*Hemlock Woolly Adelgid (Adelges tsugae) – Statewide the winter of 2011-2012 (Dec-Feb) was the fourth warmest on record, ranking 114/117 years of record keeping (  Overwintering mortality of hemlock woolly adelgid is thought to be an important factor in limiting damage from this pest at its northern extent.  Given the warm winter, we expected to find discouraging levels of mortality when we sampled forest infestations of HWA this spring, and we were not wrong.  Across five sampled sites, mortality of HWA that successfully broke aestivation averaged 17.7 percent.  We expect that the high survival rate of hemlock woolly adelgid this past winter will contribute to increased detections of hemlock woolly adelgid this season. 




Percent Dead

Range (n=10 trees)





























The surviving adelgid began depositing eggs in late February or early March.  Samples examined for winter mortality in late March did not have crawlers, but by this printing they are likely out.  Crawlers can survive for some time off of the host, so can be transported and become founders of new infestation centers.  Carriers of these crawlers can range from abiotic vectors like wind and equipment to biotic ones such as birds and mammals (including the two-legged ones and their four-legged friends).  Other stages of adelgid are sessile and are harder to move, but can be carried long distances on live hemlock material.  More information about hemlock woolly adelgid can be found at

Large Aspen Tortrix (Choristoneura conflictana) - Watch for defoliation on quaking aspen in the northern third of the state. This pest may be declining as the Bruce spanworm increases. It will be an interesting year to see what pest dominates in the forest. 

*White Pine Weevil (Pissodes strobi) - Control of white pine weevil should be underway in southern parts of the State by the time you receive this publication.  The adults lay eggs and the larvae feed on the terminal leader of pine and spruce in early spring.  On ornamentals, covering the leader with a nylon stocking secured with a twist tie can block the female from laying eggs. Remove the covering before the leader begins to elongate. This of course is not practical on a large scale and chemical control may be warranted for Christmas tree or timber plantations.  See recommendations in the “Forest and Shade Tree - Early Season Guide to Pest Management in Maine”.

Winter moth (Operophtera brumata) – This early spring defoliator is an invasive from Europe that is currently at outbreak levels in Massachusetts and causing oak and maple tree mortality. We have not confirmed a breeding population in Maine yet but have found male moths along the immediate coast in southern Maine. This insect is very closely related to the native Bruce spanworm, so closely related that they can interbreed.  This is why we are interested in studying the Bruce spanworm.

Please report any hardwood defoliation this spring so that we can check out which insect is feeding on the trees. Massachusetts is rearing and releasing a parasite that has proved effective in other parts of North America for controlling winter moth. They are willing to work with us on releasing the parasite in Maine when an established population is found. This could potentially head off the kind of damage that MA is currently experiencing by controlling the problem before it gets out of hand.  Page 17 of the 2011 Annual Summary Report has more information on winter moth.

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Diseases and Injuries

Anthracnose of Maples (Discula campestris, Kabatiella apocrypta, and other fungi) – Indications to date are that infection levels for maple anthracnose, and for most other hardwood anthracnoses, should be lower than in past years.  Moisture conditions so far have been near-normal, and therefore significantly drier than in the recent past.  With a lower risk of infection, sanitation methods including raking and removal of last years’ leaves (before new leaves emerge), will be that much more effective in managing the disease.  Follow the “Forest and Shade Tree - Early Season Guide to Pest Management in Maine” chart for fungicide recommendations.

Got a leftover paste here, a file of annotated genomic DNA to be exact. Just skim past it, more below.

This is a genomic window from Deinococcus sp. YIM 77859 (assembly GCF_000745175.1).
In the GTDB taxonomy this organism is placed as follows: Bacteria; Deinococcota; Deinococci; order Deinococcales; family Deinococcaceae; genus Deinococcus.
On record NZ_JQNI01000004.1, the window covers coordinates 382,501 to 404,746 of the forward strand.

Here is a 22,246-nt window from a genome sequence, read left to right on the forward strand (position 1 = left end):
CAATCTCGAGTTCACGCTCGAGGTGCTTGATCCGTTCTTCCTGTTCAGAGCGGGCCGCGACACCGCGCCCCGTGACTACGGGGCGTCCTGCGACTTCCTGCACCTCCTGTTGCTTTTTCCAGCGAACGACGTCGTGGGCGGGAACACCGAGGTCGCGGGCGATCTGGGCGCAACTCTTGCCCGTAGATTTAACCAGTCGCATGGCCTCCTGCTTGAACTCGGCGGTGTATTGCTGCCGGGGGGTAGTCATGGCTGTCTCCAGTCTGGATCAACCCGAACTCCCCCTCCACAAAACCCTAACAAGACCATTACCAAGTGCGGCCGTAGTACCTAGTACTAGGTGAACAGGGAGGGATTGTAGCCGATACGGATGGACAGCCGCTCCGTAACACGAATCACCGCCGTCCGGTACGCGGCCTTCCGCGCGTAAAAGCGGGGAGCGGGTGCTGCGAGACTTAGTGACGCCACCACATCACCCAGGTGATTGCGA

Pruning Storm-Damaged Trees – Trees with broken branches or tops that were damaged by hurricane Irene or from the “Halloween” snowstorm last year should be correctively pruned this year.  This will help the tree recover from the injury, and can also reduce the hazard to people and property that can result from falling limbs.  Unfortunately, this specific time of year (early spring) is not an appropriate time to accomplish the task.  Pruning when sap is running to supply the new buds and the actively growing cambium (the tissue that is producing new wood and bark) can result in excessive bark tearing and significant additional injury to pruned trees.  Wait until the leaves have fully expanded (July) before tackling this maintenance task.  An exceptionally complete guide to pruning can be found at the following website:

Spruce Needlecast (Rhizosphaera kalkhoffii) – As with the anthracnose disease of hardwoods, the infection levels of spruce by R. kalkhoffii should be lower this year.  If the current drier weather persists for the next month or so, fungicide application may be unwarranted, especially for light to moderately-infected trees.  However, for those trees that have been heavily damaged in the last several years, fungicide protection would still be advisable.  The heavily damaged trees will be carrying high levels of inoculum (spores) for re-infection. Follow the “Forest and Shade Tree - Early Season Guide to Pest Management in Maine” chart for fungicide recommendations.

Tar Leaf Spot of Maples (Rhytisma acerinum) – The comments made above regarding anthracnose of maples and other hardwoods will also apply to the tar leaf spot disease.  However, leaves may be infected by this pathogen over a much longer time period, so excessively wet weather anytime in May, June and early July can negate the current “low infection level” prediction.

White Pine Blister Rust (Cronartium ribicola) – Ribes plants, the primary host of white pine blister rust, are now in near-full leaf in southern Maine.  Because foliage of most other forest vegetation has not yet emerged, early spring is an ideal time to scout for Ribes plants.  Located plants can be treated now (physically removed or treated with herbicide), or “flagged” for treatment at a later date.  Removal of all Ribes species within 900 – 1000 feet of susceptible pines or pine stands will provide acceptable protection. 

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Conditions Report No. 1, 2012

Maine Forest Service
Forest Health and Monitoring
Contributors: Charlene Donahue, Allison Kanoti, William Ostrofsky